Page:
Petraeus said CIA analysts had provided assessments of the five detainees and the risks associated with their release. The analysts looked at "various scenarios by which they could be sent somewhere, not back to Afghanistan or Pakistan, and then based on the various mitigating measures that could be implemented to ensure that they could not return to militant activity."
Clapper was also asked about the future of Syria and its embattled President Bashar al-Assad. He said it was only a "question of time" before Assad is removed from power.
"I do not see how [Assad] can sustain his rule of Syria," Clapper said. But, he said, the strongman could be still a "long" way from losing power given the fragmented nature of the Syrian opposition.
Petraeus pointed out the Syrian opposition is growing. The resistance to al-Assad shows a "considerable amount of resilience and indeed is carrying out an increasing level of violence" as it engages with the military on the outskirts of Damascus and Aleppo, the nation's two largest cities, the CIA director said.
He called the relationship between the United States and Pakistan "strained" and "fraught," and will require more diplomacy and engagement to move forward. He said the two countries continue to share intelligence, nonetheless, and information between the two countries is still "going back and forth."
Clapper said the relationship with Pakistan is a "challenging relationship but an important one," but the interests of the two countries are "not always congruent."
After a firefight that killed two dozen Pakistani troops in late November, U.S.-Pakistani cooperation against suspected terrorists in the border region has been frozen. The United States only recently restarted drone strikes, but key border crossings for moving NATO supplies into Afghanistan remain shut by the Pakistanis.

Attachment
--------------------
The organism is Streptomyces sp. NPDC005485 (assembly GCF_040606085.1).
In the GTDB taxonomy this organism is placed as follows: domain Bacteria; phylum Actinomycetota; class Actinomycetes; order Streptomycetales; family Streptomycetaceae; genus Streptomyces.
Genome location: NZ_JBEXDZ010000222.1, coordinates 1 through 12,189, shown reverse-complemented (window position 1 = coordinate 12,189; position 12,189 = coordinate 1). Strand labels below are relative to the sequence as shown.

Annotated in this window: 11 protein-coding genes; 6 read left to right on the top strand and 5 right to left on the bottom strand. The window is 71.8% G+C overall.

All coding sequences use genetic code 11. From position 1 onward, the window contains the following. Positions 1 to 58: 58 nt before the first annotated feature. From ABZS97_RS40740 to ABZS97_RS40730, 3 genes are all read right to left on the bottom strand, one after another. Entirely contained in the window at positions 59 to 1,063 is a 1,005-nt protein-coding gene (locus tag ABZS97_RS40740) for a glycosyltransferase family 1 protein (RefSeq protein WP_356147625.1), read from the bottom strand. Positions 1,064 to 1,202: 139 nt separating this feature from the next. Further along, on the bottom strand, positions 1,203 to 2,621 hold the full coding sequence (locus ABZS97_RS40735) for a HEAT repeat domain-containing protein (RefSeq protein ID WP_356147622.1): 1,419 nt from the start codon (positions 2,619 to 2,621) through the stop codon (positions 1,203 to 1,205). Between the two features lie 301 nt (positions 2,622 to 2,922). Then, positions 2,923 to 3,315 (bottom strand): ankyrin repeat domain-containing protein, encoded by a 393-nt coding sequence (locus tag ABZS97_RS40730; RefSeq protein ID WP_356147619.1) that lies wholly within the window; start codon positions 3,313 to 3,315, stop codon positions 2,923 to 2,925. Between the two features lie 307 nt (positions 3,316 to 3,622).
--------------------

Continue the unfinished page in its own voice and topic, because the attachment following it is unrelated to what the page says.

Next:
The intelligence community now considers the cyber threat one of its top security concerns, right behind terrorism and proliferation.
The assessment indicated Russia, and China, as well as Iran, will be top espionage threats in "coming years."
Entities in China and Russia "are responsible for extensive illicit intrusions into U.S. computer networks and theft of U.S. intellectual property."
Foreign intelligence services have launched operations targeting U.S. entities and "we assess many intrusions into U.S. networks are not being detected." It also cites "insider threats" to classified information, saying "trusted" people are using access to computer networks for "malicious intent."
It says the U.S. government and the private sector must work together to counter the threat.
Two senators expressed their frustration with the failure of lawmakers, the administration and private industry to unite behind Congressional efforts to pass legislation to protect cyber networks.
Sen. Jay Rockefeller, D-West Virginia, voiced his irritation that every year the committee hears from intelligence directors and presidents that cyber security is critical but, he said, nothing gets done.
Added Sen. Barbara Mikulski, D-Maryland: "We just remain foggy and keep punting."